It is easy to imagine that Julian, in her anchorhold, had plenty of time for prayer. And of course she did, if only because the times for prayer were a legislated part of her daily schedule. But another reason she had time for prayer is because all time can be filled with prayer.
Nowadays we are very good at reading lots of books, studying and talking about scripture, and writing about spiritual matters, and to top it all we are terrifically busy: there is so, so much to see, think about, and do. If we want to pray, we must make a time in all that busyness.
Is that right? is prayer then one more to-do in the day, another thing to take care of? Or should it not be even more needful than all the reading, talking, writing?
If we are very busy, the heart of the matter is that we are established in a pattern of doing things we have not always consciously chosen, but may have fallen into through necessity or inattention. A time for prayer cannot easily be shoehorned into such a pattern.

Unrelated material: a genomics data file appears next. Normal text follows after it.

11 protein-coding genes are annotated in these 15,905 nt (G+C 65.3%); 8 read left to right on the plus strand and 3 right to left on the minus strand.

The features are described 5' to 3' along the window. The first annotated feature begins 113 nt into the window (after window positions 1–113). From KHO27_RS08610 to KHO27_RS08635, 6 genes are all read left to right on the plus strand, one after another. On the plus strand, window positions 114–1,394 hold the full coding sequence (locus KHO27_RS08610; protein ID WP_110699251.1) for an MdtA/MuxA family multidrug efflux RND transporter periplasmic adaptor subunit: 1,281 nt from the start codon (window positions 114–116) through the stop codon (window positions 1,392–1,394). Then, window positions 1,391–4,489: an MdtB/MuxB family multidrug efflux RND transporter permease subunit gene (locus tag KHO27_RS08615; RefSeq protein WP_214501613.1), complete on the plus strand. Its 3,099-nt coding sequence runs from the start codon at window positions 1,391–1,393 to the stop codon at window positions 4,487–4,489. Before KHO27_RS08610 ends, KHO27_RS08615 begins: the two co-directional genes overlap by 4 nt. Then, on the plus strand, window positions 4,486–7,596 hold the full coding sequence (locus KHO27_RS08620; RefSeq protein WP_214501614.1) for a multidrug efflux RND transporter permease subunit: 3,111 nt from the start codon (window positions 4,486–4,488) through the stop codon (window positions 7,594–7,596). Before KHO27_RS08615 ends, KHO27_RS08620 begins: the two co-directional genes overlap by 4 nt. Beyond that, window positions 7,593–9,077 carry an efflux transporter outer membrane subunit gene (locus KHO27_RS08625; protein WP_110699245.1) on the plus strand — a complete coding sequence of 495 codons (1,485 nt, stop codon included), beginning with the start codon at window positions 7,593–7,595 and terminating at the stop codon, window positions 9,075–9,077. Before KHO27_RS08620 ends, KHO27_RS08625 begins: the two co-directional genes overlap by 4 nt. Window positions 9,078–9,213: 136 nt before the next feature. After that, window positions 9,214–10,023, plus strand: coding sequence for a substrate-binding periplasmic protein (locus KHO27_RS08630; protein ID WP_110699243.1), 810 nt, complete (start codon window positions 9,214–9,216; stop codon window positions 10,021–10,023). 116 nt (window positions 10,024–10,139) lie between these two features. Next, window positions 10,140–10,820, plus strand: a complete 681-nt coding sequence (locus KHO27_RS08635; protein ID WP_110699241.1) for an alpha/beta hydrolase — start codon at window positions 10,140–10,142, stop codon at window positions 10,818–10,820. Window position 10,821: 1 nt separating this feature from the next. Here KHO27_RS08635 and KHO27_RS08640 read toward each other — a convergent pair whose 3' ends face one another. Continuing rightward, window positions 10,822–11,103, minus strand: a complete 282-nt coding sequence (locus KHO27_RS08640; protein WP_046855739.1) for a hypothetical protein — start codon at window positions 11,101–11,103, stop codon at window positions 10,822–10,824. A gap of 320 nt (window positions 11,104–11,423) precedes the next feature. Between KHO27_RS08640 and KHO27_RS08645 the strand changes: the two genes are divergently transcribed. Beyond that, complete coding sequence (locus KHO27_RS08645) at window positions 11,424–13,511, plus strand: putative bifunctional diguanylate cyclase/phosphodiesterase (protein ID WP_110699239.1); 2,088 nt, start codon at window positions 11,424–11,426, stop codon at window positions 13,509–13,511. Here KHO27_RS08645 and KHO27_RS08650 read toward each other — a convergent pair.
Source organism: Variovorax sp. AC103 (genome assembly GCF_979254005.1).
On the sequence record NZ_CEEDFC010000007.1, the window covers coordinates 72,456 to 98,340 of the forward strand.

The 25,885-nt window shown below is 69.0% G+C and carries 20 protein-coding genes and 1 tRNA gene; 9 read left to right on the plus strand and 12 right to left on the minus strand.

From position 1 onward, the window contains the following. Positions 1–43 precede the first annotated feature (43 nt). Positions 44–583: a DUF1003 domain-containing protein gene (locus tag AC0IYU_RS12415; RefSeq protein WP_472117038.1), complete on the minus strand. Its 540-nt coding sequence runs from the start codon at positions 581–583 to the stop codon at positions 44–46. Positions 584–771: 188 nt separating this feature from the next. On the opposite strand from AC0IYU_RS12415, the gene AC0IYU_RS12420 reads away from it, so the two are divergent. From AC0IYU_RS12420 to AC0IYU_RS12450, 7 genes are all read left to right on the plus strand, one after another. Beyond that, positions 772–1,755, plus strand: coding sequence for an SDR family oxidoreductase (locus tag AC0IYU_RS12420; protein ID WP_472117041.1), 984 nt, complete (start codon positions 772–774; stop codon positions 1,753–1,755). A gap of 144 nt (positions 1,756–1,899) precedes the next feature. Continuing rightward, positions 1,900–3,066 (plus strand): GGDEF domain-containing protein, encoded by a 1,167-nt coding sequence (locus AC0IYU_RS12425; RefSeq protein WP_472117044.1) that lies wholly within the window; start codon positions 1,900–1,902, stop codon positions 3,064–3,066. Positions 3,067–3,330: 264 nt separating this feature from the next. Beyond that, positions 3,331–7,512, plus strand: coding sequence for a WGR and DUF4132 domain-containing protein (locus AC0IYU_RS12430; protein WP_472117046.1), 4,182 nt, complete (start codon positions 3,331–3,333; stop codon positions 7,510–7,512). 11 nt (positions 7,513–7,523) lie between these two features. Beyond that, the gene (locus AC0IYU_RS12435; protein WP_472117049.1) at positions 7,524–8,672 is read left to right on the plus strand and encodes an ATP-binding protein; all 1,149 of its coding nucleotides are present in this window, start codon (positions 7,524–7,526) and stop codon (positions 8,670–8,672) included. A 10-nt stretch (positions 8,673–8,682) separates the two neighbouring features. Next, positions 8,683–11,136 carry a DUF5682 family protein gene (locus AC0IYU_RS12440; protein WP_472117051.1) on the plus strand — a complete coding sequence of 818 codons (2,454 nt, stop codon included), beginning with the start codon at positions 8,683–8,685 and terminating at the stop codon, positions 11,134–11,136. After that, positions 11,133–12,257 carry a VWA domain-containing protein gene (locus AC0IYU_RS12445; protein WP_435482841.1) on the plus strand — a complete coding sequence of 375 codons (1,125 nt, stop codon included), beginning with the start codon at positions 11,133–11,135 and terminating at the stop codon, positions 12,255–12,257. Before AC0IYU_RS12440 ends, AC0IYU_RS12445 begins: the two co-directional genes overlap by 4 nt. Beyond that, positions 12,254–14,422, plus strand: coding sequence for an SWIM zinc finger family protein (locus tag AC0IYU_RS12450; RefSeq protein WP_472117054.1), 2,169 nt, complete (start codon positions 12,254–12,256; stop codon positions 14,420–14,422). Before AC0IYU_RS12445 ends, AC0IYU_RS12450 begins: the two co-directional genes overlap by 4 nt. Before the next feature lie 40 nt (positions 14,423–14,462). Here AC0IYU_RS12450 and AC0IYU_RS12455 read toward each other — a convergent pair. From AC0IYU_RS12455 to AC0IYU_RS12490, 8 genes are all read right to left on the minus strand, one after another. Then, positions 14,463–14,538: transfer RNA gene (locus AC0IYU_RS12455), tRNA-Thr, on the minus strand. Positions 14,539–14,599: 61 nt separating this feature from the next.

But if a small space can be made, if we can truly give our heart, our mind, our attention—all our being—in prayer for that sliver of time, things will gradually begin to shift around us. What will be happening is that we are slowly changing to way we see and operate in the world. In the time we give only to Him, God is at work in us, gently nurturing us in hidden ways, like a kind of spiritual housecleaning in which all we can do is entrust Him with ourselves. It is an effort of seeking and trusting and allowing: we are presenting ourselves to the love always present to us. The consequences will not always be immediately pleasant: we may be brought to painful epiphanies. But over time—over a long time—prayer can re-form the patterns we have made of our days, and like a dye escape its set bounds, and begin to permeate the rest of our life.